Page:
The House of Representatives’ top lawyer told a federal court on Monday that the House is investigating whether Donald Trump lied to the special counsel Robert Mueller, and the attorney urged the judges to order the release of still-secret material from Mueller’s investigation.
The president provided Mueller with written answers to some of the special counsel’s questions but refused to sit for an interview with his team. Mueller also wrote in his final report that he considered some of Trump’s answers to be incomplete or imprecise.
House General Counsel Douglas Letter told the judges that the need for the still-secret material redacted from the Mueller report is “immense” because it will help House members answer the question: “Did the president lie? Was the president not truthful in his responses to the Mueller investigation?” in his written responses to the probe.
Letter said people connected to the investigation have already been convicted of lying to Congress about issues related to what Mueller was investigating. So, he said, it’s far from a stretch for Congress to investigate whether Trump lied.
“There is evidence, very sadly, that the president might have provided untruthful answers. This, therefore, is obviously a key part of a possible impeachment inquiry.”
He said the House impeachment inquiry is proceeding on two tracks: the “Ukraine matter” as well as “the Mueller report’s discussion: Did the president carry out obstruction of justice and related bad acts?”
The House Judiciary Committee is seeking grand jury testimony and other details redacted from the public version of Mueller’s investigation into Russian meddling in the 2016 election.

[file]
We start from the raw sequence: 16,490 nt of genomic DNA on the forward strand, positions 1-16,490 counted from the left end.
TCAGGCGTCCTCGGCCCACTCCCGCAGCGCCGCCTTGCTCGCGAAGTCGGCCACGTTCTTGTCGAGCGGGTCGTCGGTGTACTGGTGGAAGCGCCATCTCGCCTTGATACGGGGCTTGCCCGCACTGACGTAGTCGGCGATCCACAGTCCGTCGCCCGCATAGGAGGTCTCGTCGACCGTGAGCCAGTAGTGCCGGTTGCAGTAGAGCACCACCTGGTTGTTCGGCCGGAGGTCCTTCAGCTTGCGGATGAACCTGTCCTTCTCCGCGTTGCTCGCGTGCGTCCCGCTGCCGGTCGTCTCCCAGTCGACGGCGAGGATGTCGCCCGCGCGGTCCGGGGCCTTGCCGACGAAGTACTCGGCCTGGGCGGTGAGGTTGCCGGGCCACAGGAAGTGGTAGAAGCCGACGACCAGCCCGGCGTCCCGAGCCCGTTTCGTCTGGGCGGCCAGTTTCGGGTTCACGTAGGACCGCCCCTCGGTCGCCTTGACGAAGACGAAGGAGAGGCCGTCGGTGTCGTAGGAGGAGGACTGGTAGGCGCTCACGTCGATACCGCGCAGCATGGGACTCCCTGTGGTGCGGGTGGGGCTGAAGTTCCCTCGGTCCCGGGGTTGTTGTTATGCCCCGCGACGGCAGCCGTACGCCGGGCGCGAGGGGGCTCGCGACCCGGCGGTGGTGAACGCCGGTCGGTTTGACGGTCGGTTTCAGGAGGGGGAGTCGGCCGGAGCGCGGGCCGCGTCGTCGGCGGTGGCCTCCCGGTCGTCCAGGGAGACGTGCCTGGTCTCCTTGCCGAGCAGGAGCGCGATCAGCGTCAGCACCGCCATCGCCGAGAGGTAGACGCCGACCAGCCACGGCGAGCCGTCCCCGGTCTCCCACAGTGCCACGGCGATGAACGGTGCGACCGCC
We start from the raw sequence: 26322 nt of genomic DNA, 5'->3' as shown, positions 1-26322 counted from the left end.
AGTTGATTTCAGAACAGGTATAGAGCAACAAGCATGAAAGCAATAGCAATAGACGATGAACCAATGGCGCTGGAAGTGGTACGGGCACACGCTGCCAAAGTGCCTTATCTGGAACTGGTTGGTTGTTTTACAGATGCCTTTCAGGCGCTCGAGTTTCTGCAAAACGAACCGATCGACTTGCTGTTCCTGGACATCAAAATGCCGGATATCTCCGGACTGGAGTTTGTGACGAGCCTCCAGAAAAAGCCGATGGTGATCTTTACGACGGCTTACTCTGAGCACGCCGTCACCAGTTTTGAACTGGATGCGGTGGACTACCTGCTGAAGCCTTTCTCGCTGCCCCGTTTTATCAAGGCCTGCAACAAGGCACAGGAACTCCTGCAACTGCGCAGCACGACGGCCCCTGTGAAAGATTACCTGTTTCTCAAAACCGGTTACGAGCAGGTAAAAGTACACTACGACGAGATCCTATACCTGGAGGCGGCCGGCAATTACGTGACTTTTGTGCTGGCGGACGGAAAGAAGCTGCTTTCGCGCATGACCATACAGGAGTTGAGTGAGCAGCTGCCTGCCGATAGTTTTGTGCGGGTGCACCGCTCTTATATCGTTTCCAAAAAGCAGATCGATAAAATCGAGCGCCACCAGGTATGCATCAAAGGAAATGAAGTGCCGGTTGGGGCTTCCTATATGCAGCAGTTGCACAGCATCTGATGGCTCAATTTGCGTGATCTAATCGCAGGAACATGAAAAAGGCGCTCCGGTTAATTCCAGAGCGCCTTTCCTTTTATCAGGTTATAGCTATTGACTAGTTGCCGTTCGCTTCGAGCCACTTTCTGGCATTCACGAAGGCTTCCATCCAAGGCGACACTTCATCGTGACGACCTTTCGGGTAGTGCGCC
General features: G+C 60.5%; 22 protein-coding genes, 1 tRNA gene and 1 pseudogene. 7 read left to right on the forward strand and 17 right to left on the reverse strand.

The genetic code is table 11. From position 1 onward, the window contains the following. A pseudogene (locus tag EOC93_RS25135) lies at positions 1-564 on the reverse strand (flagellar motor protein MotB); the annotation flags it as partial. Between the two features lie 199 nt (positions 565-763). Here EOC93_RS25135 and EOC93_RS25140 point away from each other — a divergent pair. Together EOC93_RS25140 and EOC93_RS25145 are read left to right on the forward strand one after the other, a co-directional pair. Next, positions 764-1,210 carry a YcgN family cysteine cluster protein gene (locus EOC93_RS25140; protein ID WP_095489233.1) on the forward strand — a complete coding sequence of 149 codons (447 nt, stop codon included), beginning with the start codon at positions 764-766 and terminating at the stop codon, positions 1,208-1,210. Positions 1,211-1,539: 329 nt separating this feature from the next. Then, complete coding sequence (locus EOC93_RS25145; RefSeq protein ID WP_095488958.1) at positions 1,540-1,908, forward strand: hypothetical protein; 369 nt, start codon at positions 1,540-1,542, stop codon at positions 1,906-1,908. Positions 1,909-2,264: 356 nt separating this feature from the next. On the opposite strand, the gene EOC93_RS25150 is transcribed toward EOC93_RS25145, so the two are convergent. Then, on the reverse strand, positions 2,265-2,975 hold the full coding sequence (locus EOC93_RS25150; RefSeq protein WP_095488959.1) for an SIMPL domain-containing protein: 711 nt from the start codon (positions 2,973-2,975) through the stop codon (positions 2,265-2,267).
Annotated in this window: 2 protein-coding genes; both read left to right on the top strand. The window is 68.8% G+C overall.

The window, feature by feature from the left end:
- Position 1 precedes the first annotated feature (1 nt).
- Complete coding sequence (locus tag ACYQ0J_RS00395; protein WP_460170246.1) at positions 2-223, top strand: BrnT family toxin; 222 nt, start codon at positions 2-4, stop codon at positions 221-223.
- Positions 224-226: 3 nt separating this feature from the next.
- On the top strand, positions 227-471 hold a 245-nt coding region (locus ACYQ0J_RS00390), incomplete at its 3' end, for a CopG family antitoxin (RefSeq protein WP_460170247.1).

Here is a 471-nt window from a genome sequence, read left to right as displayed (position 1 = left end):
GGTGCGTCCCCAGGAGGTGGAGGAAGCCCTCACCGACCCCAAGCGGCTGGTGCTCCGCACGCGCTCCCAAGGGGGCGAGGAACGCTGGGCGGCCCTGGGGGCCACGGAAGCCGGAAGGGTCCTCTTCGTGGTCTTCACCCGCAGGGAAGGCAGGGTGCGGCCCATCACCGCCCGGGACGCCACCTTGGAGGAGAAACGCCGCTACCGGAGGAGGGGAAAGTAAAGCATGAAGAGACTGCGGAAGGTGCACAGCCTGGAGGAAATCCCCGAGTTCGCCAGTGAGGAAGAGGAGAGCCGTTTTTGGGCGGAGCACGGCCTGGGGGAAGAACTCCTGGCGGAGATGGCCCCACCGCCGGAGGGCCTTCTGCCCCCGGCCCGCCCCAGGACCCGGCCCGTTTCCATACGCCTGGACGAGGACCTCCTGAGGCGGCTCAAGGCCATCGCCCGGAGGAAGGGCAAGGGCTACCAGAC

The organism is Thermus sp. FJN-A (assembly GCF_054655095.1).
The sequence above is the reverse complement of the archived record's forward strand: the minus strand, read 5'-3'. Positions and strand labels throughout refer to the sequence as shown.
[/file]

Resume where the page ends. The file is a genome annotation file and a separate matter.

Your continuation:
Lawyers for the House suggested in a previous court filing that the grand jury material from Robert Mueller’s investigation could help them determine whether Trump was truthful in his answers to the special counsel.
“Not only could those materials demonstrate the president’s motives for obstructing the special counsel’s investigation, they also could reveal that Trump was aware of his campaign’s contacts with WikiLeaks,” the lawyer’s wrote in the late September filing.
They added, “Those materials therefore have direct bearing on whether the president was untruthful, and further obstructed the special counsel’s investigation, when in providing written responses to the special counsel’s questions he denied being aware of any communications between his campaign and WikiLeaks.”
Two of the three judges who heard arguments on Monday seemed prepared to order at least some of the material sought by the House to be turned over.
Democrats’ articles of impeachment are likely to focus mostly on Ukraine, though they haven’t ruled out wrapping in additional investigations. Any mentions of Mueller would be more likely to fall under articles on obstruction of Congress or obstruction of justice.
The questions about whether Trump lied in his written testimony to Mueller come as Trump tweeted Monday he might be willing to offer written testimony as part of the House impeachment inquiry.
Other redactions cited in the court papers relate to contacts members of the Trump campaign met with Ukrainian officials “and therefore may be relevant to the House’s examination of whether the president committed impeachable offenses by soliciting Ukrainian interference in the 2020 presidential election.”
At the court hearing Monday, Griffith asked Letter whether the material sought was still relevant, given the apparent recent focus on Ukraine as opposed to the Mueller report.
“Don’t believe everything you’ve read in the press,” Letter responded.